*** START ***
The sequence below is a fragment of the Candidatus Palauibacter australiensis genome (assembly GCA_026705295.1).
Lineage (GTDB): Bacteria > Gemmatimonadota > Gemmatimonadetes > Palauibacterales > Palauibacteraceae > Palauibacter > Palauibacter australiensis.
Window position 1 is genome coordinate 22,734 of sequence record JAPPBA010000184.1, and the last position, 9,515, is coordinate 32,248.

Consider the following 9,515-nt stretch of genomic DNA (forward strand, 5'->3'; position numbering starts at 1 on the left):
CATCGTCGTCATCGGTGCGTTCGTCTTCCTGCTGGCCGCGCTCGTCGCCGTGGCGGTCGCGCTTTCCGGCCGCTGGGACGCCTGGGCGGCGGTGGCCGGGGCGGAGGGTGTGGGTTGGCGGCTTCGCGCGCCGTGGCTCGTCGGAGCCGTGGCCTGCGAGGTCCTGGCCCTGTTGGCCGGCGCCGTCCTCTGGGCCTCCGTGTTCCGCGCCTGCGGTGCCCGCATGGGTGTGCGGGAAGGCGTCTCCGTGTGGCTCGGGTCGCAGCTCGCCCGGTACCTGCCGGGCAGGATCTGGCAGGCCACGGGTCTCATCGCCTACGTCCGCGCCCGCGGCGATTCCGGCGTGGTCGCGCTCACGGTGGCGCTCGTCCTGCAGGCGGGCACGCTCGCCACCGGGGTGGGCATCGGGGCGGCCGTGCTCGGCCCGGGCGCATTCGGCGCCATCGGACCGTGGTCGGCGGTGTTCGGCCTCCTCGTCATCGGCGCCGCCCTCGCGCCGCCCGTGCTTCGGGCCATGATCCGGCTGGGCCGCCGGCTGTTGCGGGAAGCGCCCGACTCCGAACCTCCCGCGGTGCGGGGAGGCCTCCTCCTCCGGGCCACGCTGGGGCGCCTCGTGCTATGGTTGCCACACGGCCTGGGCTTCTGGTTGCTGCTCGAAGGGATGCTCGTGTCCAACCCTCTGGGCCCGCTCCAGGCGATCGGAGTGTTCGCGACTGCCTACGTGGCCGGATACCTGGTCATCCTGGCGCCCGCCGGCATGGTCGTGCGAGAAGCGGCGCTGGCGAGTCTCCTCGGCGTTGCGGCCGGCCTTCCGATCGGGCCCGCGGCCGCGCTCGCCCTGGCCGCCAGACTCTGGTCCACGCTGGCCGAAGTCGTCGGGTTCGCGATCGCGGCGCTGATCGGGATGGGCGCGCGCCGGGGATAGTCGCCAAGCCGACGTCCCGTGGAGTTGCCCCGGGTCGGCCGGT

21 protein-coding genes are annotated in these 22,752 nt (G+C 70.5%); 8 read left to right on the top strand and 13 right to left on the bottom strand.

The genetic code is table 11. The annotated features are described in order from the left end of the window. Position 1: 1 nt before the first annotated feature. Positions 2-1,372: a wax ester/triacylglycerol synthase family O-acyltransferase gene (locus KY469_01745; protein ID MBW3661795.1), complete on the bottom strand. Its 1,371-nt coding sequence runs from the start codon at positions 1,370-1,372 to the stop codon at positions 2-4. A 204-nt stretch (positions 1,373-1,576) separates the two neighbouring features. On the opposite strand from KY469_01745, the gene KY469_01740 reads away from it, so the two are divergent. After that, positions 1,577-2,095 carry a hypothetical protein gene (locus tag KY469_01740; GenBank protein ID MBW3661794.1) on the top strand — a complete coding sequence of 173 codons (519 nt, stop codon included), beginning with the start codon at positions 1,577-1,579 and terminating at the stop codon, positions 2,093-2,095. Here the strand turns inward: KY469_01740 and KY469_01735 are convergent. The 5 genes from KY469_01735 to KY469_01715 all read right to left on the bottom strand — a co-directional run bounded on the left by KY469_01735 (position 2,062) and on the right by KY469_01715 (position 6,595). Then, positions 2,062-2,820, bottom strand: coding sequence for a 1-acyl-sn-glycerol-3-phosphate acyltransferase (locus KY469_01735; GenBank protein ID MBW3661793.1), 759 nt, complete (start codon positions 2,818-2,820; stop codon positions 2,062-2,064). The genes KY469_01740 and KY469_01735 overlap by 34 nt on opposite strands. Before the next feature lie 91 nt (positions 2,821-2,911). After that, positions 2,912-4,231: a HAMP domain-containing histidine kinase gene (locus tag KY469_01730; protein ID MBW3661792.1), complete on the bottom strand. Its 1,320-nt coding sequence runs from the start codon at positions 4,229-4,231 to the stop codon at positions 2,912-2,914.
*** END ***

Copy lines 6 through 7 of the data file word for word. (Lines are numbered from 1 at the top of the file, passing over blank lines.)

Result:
21 protein-coding genes are annotated in these 22,752 nt (G+C 70.5%); 8 read left to right on the top strand and 13 right to left on the bottom strand.

The genetic code is table 11. The annotated features are described in order from the left end of the window. Position 1: 1 nt before the first annotated feature. Positions 2-1,372: a wax ester/triacylglycerol synthase family O-acyltransferase gene (locus KY469_01745; protein ID MBW3661795.1), complete on the bottom strand. Its 1,371-nt coding sequence runs from the start codon at positions 1,370-1,372 to the stop codon at positions 2-4. A 204-nt stretch (positions 1,373-1,576) separates the two neighbouring features. On the opposite strand from KY469_01745, the gene KY469_01740 reads away from it, so the two are divergent. After that, positions 1,577-2,095 carry a hypothetical protein gene (locus tag KY469_01740; GenBank protein ID MBW3661794.1) on the top strand — a complete coding sequence of 173 codons (519 nt, stop codon included), beginning with the start codon at positions 1,577-1,579 and terminating at the stop codon, positions 2,093-2,095. Here the strand turns inward: KY469_01740 and KY469_01735 are convergent. The 5 genes from KY469_01735 to KY469_01715 all read right to left on the bottom strand — a co-directional run bounded on the left by KY469_01735 (position 2,062) and on the right by KY469_01715 (position 6,595). Then, positions 2,062-2,820, bottom strand: coding sequence for a 1-acyl-sn-glycerol-3-phosphate acyltransferase (locus KY469_01735; GenBank protein ID MBW3661793.1), 759 nt, complete (start codon positions 2,818-2,820; stop codon positions 2,062-2,064). The genes KY469_01740 and KY469_01735 overlap by 34 nt on opposite strands. Before the next feature lie 91 nt (positions 2,821-2,911). After that, positions 2,912-4,231: a HAMP domain-containing histidine kinase gene (locus tag KY469_01730; protein ID MBW3661792.1), complete on the bottom strand. Its 1,320-nt coding sequence runs from the start codon at positions 4,229-4,231 to the stop codon at positions 2,912-2,914.